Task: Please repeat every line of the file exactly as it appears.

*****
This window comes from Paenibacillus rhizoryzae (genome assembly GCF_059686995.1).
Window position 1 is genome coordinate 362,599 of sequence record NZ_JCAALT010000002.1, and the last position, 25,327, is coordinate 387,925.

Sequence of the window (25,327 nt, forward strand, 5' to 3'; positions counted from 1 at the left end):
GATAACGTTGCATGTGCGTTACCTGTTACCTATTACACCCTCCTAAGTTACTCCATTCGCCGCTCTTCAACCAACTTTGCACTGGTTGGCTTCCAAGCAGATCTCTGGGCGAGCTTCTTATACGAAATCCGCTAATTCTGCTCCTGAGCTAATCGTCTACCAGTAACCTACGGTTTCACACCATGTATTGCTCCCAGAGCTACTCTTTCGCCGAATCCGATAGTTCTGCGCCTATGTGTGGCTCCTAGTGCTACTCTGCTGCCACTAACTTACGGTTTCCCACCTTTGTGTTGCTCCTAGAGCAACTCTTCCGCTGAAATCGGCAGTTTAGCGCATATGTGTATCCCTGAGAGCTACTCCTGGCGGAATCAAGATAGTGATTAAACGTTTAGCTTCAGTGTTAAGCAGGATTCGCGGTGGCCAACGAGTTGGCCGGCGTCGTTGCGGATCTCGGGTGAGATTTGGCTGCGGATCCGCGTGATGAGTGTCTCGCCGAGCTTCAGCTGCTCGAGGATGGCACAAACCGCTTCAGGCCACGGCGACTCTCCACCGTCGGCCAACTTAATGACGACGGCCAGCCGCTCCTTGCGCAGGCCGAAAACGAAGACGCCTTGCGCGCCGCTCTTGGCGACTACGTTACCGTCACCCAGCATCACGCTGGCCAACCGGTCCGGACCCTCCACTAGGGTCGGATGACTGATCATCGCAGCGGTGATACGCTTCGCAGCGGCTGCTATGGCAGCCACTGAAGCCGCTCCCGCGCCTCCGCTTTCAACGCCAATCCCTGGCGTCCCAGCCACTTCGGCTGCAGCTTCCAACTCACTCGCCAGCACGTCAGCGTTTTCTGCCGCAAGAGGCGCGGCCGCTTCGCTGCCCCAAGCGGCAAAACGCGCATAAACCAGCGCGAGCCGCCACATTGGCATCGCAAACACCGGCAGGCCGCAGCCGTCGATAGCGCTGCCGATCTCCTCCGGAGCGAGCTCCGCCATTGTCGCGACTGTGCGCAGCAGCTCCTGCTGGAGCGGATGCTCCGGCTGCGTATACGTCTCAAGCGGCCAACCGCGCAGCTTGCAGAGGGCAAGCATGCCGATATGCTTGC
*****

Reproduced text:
This window comes from Paenibacillus rhizoryzae (genome assembly GCF_059686995.1).
Window position 1 is genome coordinate 362,599 of sequence record NZ_JCAALT010000002.1, and the last position, 25,327, is coordinate 387,925.

Sequence of the window (25,327 nt, forward strand, 5' to 3'; positions counted from 1 at the left end):
GATAACGTTGCATGTGCGTTACCTGTTACCTATTACACCCTCCTAAGTTACTCCATTCGCCGCTCTTCAACCAACTTTGCACTGGTTGGCTTCCAAGCAGATCTCTGGGCGAGCTTCTTATACGAAATCCGCTAATTCTGCTCCTGAGCTAATCGTCTACCAGTAACCTACGGTTTCACACCATGTATTGCTCCCAGAGCTACTCTTTCGCCGAATCCGATAGTTCTGCGCCTATGTGTGGCTCCTAGTGCTACTCTGCTGCCACTAACTTACGGTTTCCCACCTTTGTGTTGCTCCTAGAGCAACTCTTCCGCTGAAATCGGCAGTTTAGCGCATATGTGTATCCCTGAGAGCTACTCCTGGCGGAATCAAGATAGTGATTAAACGTTTAGCTTCAGTGTTAAGCAGGATTCGCGGTGGCCAACGAGTTGGCCGGCGTCGTTGCGGATCTCGGGTGAGATTTGGCTGCGGATCCGCGTGATGAGTGTCTCGCCGAGCTTCAGCTGCTCGAGGATGGCACAAACCGCTTCAGGCCACGGCGACTCTCCACCGTCGGCCAACTTAATGACGACGGCCAGCCGCTCCTTGCGCAGGCCGAAAACGAAGACGCCTTGCGCGCCGCTCTTGGCGACTACGTTACCGTCACCCAGCATCACGCTGGCCAACCGGTCCGGACCCTCCACTAGGGTCGGATGACTGATCATCGCAGCGGTGATACGCTTCGCAGCGGCTGCTATGGCAGCCACTGAAGCCGCTCCCGCGCCTCCGCTTTCAACGCCAATCCCTGGCGTCCCAGCCACTTCGGCTGCAGCTTCCAACTCACTCGCCAGCACGTCAGCGTTTTCTGCCGCAAGAGGCGCGGCCGCTTCGCTGCCCCAAGCGGCAAAACGCGCATAAACCAGCGCGAGCCGCCACATTGGCATCGCAAACACCGGCAGGCCGCAGCCGTCGATAGCGCTGCCGATCTCCTCCGGAGCGAGCTCCGCCATTGTCGCGACTGTGCGCAGCAGCTCCTGCTGGAGCGGATGCTCCGGCTGCGTATACGTCTCAAGCGGCCAACCGCGCAGCTTGCAGAGGGCAAGCATGCCGATATGCTTGC